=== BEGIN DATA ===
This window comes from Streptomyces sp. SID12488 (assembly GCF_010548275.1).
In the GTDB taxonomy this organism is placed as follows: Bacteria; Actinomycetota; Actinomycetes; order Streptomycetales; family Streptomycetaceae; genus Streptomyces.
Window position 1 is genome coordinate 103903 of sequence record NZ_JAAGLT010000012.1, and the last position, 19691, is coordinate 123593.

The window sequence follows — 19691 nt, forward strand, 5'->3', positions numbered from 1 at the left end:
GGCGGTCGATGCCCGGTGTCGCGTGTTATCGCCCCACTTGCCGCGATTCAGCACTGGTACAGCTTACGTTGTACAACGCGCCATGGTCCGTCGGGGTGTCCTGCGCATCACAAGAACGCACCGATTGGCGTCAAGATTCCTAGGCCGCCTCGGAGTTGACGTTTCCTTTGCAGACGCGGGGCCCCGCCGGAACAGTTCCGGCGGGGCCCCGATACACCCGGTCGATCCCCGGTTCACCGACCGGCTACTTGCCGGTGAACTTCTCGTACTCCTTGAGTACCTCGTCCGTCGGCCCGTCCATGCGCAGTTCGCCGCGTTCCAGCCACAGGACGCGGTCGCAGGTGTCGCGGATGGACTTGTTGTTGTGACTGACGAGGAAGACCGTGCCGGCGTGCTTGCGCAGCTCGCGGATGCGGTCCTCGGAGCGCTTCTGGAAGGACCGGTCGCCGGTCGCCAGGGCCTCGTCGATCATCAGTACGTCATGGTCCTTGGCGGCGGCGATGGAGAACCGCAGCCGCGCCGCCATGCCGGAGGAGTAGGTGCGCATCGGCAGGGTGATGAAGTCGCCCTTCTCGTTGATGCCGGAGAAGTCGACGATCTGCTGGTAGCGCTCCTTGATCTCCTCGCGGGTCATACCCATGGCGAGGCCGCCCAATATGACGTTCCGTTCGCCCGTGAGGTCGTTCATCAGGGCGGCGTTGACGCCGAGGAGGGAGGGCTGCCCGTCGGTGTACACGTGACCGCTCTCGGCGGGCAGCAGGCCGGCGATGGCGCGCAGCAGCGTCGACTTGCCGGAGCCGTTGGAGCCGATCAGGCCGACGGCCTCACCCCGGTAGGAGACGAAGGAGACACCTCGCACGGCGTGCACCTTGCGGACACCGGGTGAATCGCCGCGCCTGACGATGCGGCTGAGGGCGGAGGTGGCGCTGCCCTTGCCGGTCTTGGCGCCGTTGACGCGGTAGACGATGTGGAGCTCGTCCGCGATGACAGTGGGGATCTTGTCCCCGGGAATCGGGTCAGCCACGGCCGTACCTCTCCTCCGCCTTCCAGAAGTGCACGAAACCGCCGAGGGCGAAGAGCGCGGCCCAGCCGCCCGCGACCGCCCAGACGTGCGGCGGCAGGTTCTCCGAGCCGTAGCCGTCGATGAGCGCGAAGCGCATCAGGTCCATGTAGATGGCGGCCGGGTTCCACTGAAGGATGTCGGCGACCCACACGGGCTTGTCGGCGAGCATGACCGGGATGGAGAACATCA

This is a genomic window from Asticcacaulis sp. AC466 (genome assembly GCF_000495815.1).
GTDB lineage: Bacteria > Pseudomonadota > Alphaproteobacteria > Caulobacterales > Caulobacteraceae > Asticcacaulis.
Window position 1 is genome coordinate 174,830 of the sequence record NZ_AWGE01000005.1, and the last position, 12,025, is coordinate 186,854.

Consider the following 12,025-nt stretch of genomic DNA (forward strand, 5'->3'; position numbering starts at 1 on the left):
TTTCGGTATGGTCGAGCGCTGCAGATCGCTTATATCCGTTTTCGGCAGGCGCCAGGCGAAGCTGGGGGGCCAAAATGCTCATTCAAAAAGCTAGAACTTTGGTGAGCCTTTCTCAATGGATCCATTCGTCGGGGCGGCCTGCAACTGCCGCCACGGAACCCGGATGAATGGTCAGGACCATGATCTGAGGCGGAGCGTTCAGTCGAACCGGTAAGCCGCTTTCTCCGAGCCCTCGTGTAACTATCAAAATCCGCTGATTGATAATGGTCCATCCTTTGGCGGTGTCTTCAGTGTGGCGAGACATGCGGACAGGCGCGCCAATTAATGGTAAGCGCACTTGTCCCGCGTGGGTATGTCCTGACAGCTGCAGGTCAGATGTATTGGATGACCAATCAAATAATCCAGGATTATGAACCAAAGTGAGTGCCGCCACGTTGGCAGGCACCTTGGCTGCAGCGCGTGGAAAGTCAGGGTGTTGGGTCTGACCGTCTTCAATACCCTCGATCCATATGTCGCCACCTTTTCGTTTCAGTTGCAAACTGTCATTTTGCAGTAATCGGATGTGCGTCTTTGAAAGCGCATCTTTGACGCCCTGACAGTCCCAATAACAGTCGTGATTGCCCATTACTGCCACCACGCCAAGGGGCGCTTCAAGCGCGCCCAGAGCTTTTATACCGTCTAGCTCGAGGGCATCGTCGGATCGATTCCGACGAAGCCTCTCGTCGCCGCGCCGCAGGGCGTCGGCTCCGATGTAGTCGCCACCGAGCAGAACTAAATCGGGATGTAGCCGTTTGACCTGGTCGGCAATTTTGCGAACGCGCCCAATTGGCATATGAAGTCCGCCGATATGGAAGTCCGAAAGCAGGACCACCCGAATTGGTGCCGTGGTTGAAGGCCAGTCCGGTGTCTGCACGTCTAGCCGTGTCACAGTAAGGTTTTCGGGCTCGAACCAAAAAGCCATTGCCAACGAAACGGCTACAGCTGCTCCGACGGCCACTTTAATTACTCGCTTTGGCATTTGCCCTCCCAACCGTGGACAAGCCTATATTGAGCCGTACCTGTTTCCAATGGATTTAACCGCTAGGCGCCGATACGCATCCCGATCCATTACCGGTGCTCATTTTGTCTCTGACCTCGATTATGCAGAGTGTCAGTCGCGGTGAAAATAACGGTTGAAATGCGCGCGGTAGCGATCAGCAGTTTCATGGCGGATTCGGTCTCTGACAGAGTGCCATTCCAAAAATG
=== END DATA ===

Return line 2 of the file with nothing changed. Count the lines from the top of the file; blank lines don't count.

In the GTDB taxonomy this organism is placed as follows: Bacteria; Actinomycetota; Actinomycetes; order Streptomycetales; family Streptomycetaceae; genus Streptomyces.